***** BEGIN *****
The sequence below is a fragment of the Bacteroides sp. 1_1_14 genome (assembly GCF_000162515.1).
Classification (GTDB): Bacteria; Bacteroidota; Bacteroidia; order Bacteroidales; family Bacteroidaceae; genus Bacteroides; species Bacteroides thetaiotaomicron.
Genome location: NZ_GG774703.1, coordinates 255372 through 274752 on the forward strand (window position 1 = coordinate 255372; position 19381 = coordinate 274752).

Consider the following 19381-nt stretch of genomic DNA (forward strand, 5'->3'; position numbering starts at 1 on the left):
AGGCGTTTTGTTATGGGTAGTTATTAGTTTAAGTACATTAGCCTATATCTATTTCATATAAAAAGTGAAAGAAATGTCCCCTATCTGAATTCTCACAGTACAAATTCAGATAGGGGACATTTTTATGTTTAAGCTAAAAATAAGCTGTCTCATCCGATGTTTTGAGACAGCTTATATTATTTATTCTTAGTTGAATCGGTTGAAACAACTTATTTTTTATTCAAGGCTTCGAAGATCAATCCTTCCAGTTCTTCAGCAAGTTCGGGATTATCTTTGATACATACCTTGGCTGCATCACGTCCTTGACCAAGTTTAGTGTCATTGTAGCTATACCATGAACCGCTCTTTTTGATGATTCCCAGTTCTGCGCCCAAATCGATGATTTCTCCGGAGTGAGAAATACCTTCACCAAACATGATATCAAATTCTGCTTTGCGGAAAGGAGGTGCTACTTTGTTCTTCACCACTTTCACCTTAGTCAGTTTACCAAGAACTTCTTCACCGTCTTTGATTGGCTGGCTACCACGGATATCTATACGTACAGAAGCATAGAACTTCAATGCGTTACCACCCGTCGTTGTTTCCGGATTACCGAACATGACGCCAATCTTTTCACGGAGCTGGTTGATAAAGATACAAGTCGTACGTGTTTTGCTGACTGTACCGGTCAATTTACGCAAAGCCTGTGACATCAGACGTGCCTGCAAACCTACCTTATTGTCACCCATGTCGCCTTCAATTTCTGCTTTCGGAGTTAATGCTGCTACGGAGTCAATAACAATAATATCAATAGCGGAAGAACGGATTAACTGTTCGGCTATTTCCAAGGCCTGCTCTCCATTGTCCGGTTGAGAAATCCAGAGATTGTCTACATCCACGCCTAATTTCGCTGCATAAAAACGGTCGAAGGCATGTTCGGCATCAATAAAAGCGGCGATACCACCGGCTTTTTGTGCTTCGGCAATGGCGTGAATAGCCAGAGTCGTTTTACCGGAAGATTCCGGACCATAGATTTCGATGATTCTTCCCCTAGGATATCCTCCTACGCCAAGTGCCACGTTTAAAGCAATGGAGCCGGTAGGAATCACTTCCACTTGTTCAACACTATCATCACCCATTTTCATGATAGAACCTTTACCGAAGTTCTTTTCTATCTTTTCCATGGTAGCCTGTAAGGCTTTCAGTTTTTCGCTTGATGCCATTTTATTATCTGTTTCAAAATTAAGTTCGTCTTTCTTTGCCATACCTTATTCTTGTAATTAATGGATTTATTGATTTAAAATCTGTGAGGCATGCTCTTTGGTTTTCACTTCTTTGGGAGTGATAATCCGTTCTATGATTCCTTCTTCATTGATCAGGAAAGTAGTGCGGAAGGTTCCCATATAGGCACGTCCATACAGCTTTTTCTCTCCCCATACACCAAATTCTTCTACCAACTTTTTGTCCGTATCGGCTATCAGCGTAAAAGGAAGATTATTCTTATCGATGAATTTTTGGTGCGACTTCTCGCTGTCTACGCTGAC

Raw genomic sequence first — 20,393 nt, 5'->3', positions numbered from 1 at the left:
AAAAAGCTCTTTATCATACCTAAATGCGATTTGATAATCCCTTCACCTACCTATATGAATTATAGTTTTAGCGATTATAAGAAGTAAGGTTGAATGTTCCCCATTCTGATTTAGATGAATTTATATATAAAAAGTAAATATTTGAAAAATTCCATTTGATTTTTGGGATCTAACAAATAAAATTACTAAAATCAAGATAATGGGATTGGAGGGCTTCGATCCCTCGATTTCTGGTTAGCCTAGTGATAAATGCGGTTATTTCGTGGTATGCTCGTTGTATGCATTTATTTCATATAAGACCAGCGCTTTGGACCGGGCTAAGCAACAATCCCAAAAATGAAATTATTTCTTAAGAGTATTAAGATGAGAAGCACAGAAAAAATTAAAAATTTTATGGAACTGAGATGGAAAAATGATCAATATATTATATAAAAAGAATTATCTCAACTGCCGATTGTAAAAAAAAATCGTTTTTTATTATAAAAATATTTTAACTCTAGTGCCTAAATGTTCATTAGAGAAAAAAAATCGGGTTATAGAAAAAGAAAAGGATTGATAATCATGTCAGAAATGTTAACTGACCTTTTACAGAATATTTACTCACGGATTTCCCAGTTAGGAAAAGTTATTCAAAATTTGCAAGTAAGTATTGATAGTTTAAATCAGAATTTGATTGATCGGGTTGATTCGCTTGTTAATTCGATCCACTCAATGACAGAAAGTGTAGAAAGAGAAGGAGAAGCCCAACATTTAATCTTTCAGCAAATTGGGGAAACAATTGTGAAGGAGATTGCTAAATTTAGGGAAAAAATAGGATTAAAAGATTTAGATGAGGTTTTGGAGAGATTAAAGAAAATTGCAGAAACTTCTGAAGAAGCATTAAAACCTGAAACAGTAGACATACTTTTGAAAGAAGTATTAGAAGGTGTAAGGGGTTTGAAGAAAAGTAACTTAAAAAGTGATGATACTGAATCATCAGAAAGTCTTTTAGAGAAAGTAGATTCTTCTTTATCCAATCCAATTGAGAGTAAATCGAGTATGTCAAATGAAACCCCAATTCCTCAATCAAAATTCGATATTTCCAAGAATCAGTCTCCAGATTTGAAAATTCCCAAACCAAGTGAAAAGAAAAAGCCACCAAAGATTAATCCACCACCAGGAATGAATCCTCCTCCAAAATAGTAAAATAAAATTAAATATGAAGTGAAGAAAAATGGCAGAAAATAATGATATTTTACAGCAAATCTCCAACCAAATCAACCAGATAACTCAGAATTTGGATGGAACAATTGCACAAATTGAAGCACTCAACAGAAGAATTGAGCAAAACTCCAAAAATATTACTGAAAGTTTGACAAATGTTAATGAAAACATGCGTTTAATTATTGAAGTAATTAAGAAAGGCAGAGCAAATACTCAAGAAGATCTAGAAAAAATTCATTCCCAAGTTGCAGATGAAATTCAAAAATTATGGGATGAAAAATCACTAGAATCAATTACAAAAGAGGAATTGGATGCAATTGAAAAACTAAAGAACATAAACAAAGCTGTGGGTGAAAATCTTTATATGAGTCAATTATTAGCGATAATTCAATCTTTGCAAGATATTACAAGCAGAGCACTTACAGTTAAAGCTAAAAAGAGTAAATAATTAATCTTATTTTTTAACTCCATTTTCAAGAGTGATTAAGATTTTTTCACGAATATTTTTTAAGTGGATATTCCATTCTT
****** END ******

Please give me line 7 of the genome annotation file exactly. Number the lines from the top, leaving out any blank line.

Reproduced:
AAAAAGCTCTTTATCATACCTAAATGCGATTTGATAATCCCTTCACCTACCTATATGAATTATAGTTTTAGCGATTATAAGAAGTAAGGTTGAATGTTCCCCATTCTGATTTAGATGAATTTATATATAAAAAGTAAATATTTGAAAAATTCCATTTGATTTTTGGGATCTAACAAATAAAATTACTAAAATCAAGATAATGGGATTGGAGGGCTTCGATCCCTCGATTTCTGGTTAGCCTAGTGATAAATGCGGTTATTTCGTGGTATGCTCGTTGTATGCATTTATTTCATATAAGACCAGCGCTTTGGACCGGGCTAAGCAACAATCCCAAAAATGAAATTATTTCTTAAGAGTATTAAGATGAGAAGCACAGAAAAAATTAAAAATTTTATGGAACTGAGATGGAAAAATGATCAATATATTATATAAAAAGAATTATCTCAACTGCCGATTGTAAAAAAAAATCGTTTTTTATTATAAAAATATTTTAACTCTAGTGCCTAAATGTTCATTAGAGAAAAAAAATCGGGTTATAGAAAAAGAAAAGGATTGATAATCATGTCAGAAATGTTAACTGACCTTTTACAGAATATTTACTCACGGATTTCCCAGTTAGGAAAAGTTATTCAAAATTTGCAAGTAAGTATTGATAGTTTAAATCAGAATTTGATTGATCGGGTTGATTCGCTTGTTAATTCGATCCACTCAATGACAGAAAGTGTAGAAAGAGAAGGAGAAGCCCAACATTTAATCTTTCAGCAAATTGGGGAAACAATTGTGAAGGAGATTGCTAAATTTAGGGAAAAAATAGGATTAAAAGATTTAGATGAGGTTTTGGAGAGATTAAAGAAAATTGCAGAAACTTCTGAAGAAGCATTAAAACCTGAAACAGTAGACATACTTTTGAAAGAAGTATTAGAAGGTGTAAGGGGTTTGAAGAAAAGTAACTTAAAAAGTGATGATACTGAATCATCAGAAAGTCTTTTAGAGAAAGTAGATTCTTCTTTATCCAATCCAATTGAGAGTAAATCGAGTATGTCAAATGAAACCCCAATTCCTCAATCAAAATTCGATATTTCCAAGAATCAGTCTCCAGATTTGAAAATTCCCAAACCAAGTGAAAAGAAAAAGCCACCAAAGATTAATCCACCACCAGGAATGAATCCTCCTCCAAAATAGTAAAATAAAATTAAATATGAAGTGAAGAAAAATGGCAGAAAATAATGATATTTTACAGCAAATCTCCAACCAAATCAACCAGATAACTCAGAATTTGGATGGAACAATTGCACAAATTGAAGCACTCAACAGAAGAATTGAGCAAAACTCCAAAAATATTACTGAAAGTTTGACAAATGTTAATGAAAACATGCGTTTAATTATTGAAGTAATTAAGAAAGGCAGAGCAAATACTCAAGAAGATCTAGAAAAAATTCATTCCCAAGTTGCAGATGAAATTCAAAAATTATGGGATGAAAAATCACTAGAATCAATTACAAAAGAGGAATTGGATGCAATTGAAAAACTAAAGAACATAAACAAAGCTGTGGGTGAAAATCTTTATATGAGTCAATTATTAGCGATAATTCAATCTTTGCAAGATATTACAAGCAGAGCACTTACAGTTAAAGCTAAAAAGAGTAAATAATTAATCTTATTTTTTAACTCCATTTTCAAGAGTGATTAAGATTTTTTCACGAATATTTTTTAAGTGGATATTCCATTCTT